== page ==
For some reason I’ve never listened carefully to this track before… and, whadaya know, it’s flippin’ pop genius. Killer chorus obviously: ‘I’m so tired (how so?) Tired of waiting (for whom?) Tired of waiting for you-oo-oo.’ So wish I’d thought of that! Nifty pre-chorus break ‘you can do what you want’ creating space w/ great drum fills before ingeniously crescendoing *into* the unfolding chorus grind. Wish I’d thought of that too. Main verses are just functional but the changes are great and the strange ‘keep-a me waiting’, which we’ll revisit in the cresendo into the Chorus, is introduced. It sounds almost like ‘keeper me waiting’ – as in ‘Am I my brother’s keeper?’ or perhaps as in a keeper of wild animals. Subterraneanly then the singer’s state of mind is conveyed – sick of being the timely, responsible, adult one, he’d rather be alone than be engaged in animal husbandry. Brilliant. A near perfect pop miniature. For me, it’s a:
    9 (could be a 10 on the right day or if really cranked up)

  9. 9
    hectorthebat on 7 Apr 2014 #

    Critic watch:

    1001 Songs You Must Hear Before You Die, and 10,001 You Must Download (2010)
    Bruce Pollock (USA) – The 7,500 Most Important Songs of 1944-2000 (2005)
    Dave Marsh & Kevin Stein (USA) – The 40 Best of the Top 40 Singles by Year (1981) 21
    Pause & Play (USA) – Songs Inducted into a Time Capsule, One Track at Each Week
    Gilles Verlant and Thomas Caussé (France) – 3000 Rock Classics (2009)

  10. 10
    Middlerabbit on 7 Apr 2014 #

    My introduction to this was via an advert from about 1987-ish for shower gel. Someone was kept waiting because their date couldn’t bring themselves to get out of the shower because this shower gel was so excellent. I can’t remember if it was a girl or a boy who was kept waiting.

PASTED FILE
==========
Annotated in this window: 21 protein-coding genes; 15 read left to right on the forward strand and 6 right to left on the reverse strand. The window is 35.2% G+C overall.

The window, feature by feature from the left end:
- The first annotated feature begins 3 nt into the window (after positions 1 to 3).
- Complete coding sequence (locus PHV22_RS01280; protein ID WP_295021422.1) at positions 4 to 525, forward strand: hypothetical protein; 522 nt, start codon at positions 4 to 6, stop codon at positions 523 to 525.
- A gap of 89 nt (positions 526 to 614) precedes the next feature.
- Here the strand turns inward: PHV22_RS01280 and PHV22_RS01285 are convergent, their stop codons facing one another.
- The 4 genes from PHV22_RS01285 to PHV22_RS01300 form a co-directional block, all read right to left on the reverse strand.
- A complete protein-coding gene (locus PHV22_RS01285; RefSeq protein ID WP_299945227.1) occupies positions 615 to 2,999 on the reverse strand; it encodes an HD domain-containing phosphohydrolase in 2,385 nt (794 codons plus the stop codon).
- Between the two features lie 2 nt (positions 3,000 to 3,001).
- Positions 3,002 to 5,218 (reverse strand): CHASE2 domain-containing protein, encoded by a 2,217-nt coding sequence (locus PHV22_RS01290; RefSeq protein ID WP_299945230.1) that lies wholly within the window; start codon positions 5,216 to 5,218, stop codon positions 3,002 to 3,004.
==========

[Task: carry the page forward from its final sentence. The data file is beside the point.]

I didn’t know it was The Kinks, of whose output I might have just about heard All Day & All of The Night, Dedicated Follower of Fashion and maybe Come Dancing.

    When I got my first car, I bought hour long compilations of 60s ‘classics’, often informed by The Wonder Years which must have had the name and title of whatever song they had that week in the credits, or I’d never have known what to get.

    The two that spring to mind are The Kinks, which had the hits up to about Apeman and Lola and Donovan, which was the early acoustic stuff that always got put together. The Pye years, I suppose. I absolutely loved them both. And still do, really.

    I benefitted, in some ways, from parents who didn’t buy records or listen to music radio, and never had, really. It was all new to me and I had a great time catching up.

    Never had a metal phase. Led Zeppelin passed me by completely. For which I’m fairly grateful.

  11. 11
    Paulito on 2 Jan 2015 #

    I had always interpreted this in much the same way as others above have done – i.e. the fairly innocuous premise that it’s about having a girlfriend who’s continuously late for dates. But my sister reckons it’s the same theme as “Please Please Me” – frustration that the girlfriend isn’t ‘putting out’. Considering the suggestive subtexts to a lot of Ray Davies’s lyrics, I think this interpretation is probably spot on. Either way, and needless to say, this song still sounds terrific 50 (!) years on.

  12. 12
    lonepilgrim on 23 Jul 2015 #

    Yet another tale of male frustration. There’s a droney quality to the chorus that sounds vaguely Indian – a bit like ‘Blue Jay Way’ – and if you are so inclined you can interpret the words as a meditation on reincarnation: ‘I was a lonely soul/I had no body till I met you’. Not sure if that was Ray’s intention but it’s an ambiguous lyric.

  13. 13
    Gareth Parker on 7 Jun 2021 #

    Love this. Great comments from Lonepilgrim above. 9/10 imho.